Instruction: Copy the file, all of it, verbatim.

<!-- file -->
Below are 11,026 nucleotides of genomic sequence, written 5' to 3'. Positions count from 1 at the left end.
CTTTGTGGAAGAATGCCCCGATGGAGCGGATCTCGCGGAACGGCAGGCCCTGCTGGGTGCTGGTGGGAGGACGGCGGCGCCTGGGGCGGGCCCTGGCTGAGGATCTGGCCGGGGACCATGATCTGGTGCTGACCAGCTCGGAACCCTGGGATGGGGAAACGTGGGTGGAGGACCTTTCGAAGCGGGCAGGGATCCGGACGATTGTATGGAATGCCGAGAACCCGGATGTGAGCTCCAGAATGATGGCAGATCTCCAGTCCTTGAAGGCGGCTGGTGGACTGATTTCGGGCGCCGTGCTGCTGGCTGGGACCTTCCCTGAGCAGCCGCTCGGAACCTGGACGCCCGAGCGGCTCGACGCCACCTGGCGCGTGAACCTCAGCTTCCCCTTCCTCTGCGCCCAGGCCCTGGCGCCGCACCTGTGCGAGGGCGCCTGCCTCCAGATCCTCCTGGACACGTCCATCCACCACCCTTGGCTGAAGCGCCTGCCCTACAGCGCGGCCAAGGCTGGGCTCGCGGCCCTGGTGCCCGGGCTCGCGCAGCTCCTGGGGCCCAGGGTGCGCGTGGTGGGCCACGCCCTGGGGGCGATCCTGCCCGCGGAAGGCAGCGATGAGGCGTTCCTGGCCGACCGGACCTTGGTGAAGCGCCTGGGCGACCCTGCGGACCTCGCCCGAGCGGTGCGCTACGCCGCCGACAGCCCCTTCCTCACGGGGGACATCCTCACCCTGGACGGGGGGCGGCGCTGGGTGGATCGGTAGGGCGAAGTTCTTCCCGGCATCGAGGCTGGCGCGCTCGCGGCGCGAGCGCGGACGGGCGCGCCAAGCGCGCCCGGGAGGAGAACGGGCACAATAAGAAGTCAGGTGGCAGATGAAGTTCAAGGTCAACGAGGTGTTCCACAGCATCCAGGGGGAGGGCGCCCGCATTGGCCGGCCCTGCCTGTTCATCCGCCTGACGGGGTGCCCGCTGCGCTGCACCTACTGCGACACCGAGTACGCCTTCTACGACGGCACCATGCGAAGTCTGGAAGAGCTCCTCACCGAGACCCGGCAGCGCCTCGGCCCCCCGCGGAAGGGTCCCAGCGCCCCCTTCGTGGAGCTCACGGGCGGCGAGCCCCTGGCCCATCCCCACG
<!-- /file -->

Below are 11,026 nucleotides of genomic sequence, written 5' to 3'. Positions count from 1 at the left end.
CTTTGTGGAAGAATGCCCCGATGGAGCGGATCTCGCGGAACGGCAGGCCCTGCTGGGTGCTGGTGGGAGGACGGCGGCGCCTGGGGCGGGCCCTGGCTGAGGATCTGGCCGGGGACCATGATCTGGTGCTGACCAGCTCGGAACCCTGGGATGGGGAAACGTGGGTGGAGGACCTTTCGAAGCGGGCAGGGATCCGGACGATTGTATGGAATGCCGAGAACCCGGATGTGAGCTCCAGAATGATGGCAGATCTCCAGTCCTTGAAGGCGGCTGGTGGACTGATTTCGGGCGCCGTGCTGCTGGCTGGGACCTTCCCTGAGCAGCCGCTCGGAACCTGGACGCCCGAGCGGCTCGACGCCACCTGGCGCGTGAACCTCAGCTTCCCCTTCCTCTGCGCCCAGGCCCTGGCGCCGCACCTGTGCGAGGGCGCCTGCCTCCAGATCCTCCTGGACACGTCCATCCACCACCCTTGGCTGAAGCGCCTGCCCTACAGCGCGGCCAAGGCTGGGCTCGCGGCCCTGGTGCCCGGGCTCGCGCAGCTCCTGGGGCCCAGGGTGCGCGTGGTGGGCCACGCCCTGGGGGCGATCCTGCCCGCGGAAGGCAGCGATGAGGCGTTCCTGGCCGACCGGACCTTGGTGAAGCGCCTGGGCGACCCTGCGGACCTCGCCCGAGCGGTGCGCTACGCCGCCGACAGCCCCTTCCTCACGGGGGACATCCTCACCCTGGACGGGGGGCGGCGCTGGGTGGATCGGTAGGGCGAAGTTCTTCCCGGCATCGAGGCTGGCGCGCTCGCGGCGCGAGCGCGGACGGGCGCGCCAAGCGCGCCCGGGAGGAGAACGGGCACAATAAGAAGTCAGGTGGCAGATGAAGTTCAAGGTCAACGAGGTGTTCCACAGCATCCAGGGGGAGGGCGCCCGCATTGGCCGGCCCTGCCTGTTCATCCGCCTGACGGGGTGCCCGCTGCGCTGCACCTACTGCGACACCGAGTACGCCTTCTACGACGGCACCATGCGAAGTCTGGAAGAGCTCCTCACCGAGACCCGGCAGCGCCTCGGCCCCCCGCGGAAGGGTCCCAGCGCCCCCTTCGTGGAGCTCACGGGCGGCGAGCCCCTGGCCCATCCCCACG